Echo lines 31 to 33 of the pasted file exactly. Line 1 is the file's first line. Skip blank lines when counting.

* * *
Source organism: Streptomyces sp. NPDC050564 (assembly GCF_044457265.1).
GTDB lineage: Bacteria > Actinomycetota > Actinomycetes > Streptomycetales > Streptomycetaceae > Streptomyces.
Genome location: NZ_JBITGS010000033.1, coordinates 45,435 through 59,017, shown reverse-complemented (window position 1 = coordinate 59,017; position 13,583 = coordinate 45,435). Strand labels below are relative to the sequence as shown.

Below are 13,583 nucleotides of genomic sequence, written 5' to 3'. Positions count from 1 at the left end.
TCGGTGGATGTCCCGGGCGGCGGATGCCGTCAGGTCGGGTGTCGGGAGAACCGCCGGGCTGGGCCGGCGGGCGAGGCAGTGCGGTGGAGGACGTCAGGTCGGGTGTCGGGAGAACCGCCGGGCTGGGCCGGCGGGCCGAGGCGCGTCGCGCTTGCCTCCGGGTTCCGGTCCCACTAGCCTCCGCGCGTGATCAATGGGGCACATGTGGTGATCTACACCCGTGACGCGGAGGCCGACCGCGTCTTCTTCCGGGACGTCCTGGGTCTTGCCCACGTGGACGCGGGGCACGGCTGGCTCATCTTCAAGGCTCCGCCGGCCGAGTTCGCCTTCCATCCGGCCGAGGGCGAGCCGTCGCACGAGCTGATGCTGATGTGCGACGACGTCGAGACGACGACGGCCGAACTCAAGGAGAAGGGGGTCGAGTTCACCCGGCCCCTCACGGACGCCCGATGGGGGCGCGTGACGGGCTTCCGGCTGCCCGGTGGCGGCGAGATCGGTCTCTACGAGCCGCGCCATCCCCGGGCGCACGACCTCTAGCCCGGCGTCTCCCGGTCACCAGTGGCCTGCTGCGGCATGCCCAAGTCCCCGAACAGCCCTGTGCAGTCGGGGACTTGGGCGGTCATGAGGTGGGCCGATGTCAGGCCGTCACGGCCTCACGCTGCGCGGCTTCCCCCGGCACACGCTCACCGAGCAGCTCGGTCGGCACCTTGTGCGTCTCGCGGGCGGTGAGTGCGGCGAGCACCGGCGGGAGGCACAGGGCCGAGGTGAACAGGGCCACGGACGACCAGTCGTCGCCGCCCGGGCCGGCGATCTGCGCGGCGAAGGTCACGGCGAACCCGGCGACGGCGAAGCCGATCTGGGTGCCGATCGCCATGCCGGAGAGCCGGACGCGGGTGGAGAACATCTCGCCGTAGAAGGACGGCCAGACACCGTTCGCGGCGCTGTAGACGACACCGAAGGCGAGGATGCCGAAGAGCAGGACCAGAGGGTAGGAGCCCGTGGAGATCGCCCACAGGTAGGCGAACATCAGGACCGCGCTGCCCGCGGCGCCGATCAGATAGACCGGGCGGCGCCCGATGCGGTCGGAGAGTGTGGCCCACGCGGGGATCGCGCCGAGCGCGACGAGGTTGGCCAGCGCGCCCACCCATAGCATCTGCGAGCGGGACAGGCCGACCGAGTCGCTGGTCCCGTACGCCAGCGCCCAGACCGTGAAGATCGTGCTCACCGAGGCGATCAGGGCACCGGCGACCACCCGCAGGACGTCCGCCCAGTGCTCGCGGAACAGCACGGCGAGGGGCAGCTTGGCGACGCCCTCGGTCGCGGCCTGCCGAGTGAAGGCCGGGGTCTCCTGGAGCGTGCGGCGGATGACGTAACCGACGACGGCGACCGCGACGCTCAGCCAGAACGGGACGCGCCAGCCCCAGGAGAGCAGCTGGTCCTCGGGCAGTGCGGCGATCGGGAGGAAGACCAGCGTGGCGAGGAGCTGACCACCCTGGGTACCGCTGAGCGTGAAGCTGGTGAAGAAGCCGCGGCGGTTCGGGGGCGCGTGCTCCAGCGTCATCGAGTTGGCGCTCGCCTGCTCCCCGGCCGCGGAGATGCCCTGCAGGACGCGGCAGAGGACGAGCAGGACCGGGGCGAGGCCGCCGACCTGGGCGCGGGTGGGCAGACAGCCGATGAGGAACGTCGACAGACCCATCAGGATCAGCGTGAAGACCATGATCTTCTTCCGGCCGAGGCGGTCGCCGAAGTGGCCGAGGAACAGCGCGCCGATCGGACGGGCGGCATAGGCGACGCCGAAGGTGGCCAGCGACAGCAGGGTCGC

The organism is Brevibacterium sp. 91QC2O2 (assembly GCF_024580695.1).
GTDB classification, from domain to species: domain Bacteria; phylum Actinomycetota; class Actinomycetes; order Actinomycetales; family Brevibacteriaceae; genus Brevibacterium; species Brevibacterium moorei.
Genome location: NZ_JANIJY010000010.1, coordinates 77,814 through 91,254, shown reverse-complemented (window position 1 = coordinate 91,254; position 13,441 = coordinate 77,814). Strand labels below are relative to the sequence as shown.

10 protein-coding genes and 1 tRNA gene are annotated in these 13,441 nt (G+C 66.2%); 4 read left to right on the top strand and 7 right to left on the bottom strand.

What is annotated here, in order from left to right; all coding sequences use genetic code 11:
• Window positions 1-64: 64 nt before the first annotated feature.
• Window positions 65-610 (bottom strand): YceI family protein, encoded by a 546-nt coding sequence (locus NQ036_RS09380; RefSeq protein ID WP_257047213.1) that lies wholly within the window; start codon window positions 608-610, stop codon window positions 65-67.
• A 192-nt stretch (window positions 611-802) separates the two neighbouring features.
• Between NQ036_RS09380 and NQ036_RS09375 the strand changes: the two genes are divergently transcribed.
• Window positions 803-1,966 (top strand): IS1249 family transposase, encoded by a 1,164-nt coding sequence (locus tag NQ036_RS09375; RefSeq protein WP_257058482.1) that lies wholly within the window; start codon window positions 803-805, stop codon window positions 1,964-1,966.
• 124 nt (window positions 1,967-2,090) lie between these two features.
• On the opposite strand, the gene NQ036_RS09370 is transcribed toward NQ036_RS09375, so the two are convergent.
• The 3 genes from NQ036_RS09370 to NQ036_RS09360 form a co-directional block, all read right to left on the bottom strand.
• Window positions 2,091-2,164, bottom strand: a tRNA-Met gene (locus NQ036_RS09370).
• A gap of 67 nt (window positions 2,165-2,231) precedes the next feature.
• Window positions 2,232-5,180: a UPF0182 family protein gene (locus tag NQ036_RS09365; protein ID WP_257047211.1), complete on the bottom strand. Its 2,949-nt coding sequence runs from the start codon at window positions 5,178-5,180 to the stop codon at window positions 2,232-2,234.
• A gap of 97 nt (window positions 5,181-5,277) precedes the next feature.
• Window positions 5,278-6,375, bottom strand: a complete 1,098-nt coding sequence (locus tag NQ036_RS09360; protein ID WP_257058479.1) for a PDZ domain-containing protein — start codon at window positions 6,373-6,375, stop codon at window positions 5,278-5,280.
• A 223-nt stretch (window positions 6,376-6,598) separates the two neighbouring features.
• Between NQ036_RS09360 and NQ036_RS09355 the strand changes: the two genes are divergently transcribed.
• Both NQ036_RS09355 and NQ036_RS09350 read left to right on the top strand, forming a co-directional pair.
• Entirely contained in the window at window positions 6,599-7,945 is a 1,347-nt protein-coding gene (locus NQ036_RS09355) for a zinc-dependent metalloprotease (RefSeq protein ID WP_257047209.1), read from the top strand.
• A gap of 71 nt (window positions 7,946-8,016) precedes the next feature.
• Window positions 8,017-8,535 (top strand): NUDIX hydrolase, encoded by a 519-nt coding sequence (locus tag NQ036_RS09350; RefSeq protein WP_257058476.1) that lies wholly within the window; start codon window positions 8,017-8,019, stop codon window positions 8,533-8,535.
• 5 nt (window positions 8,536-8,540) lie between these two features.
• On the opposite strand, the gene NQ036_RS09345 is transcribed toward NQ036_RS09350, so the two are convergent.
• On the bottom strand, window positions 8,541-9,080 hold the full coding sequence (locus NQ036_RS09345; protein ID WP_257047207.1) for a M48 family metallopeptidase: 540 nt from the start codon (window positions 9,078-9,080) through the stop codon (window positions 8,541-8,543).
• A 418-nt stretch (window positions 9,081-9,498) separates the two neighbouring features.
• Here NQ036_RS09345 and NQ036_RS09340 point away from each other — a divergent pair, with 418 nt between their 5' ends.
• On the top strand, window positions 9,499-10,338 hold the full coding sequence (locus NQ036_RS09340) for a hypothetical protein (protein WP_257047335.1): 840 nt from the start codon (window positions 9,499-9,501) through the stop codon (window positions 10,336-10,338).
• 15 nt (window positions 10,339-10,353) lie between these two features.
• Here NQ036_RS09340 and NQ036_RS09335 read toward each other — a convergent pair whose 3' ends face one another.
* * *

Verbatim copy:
• On the opposite strand, the gene NQ036_RS09345 is transcribed toward NQ036_RS09350, so the two are convergent.
• On the bottom strand, window positions 8,541-9,080 hold the full coding sequence (locus NQ036_RS09345; protein ID WP_257047207.1) for a M48 family metallopeptidase: 540 nt from the start codon (window positions 9,078-9,080) through the stop codon (window positions 8,541-8,543).
• A 418-nt stretch (window positions 9,081-9,498) separates the two neighbouring features.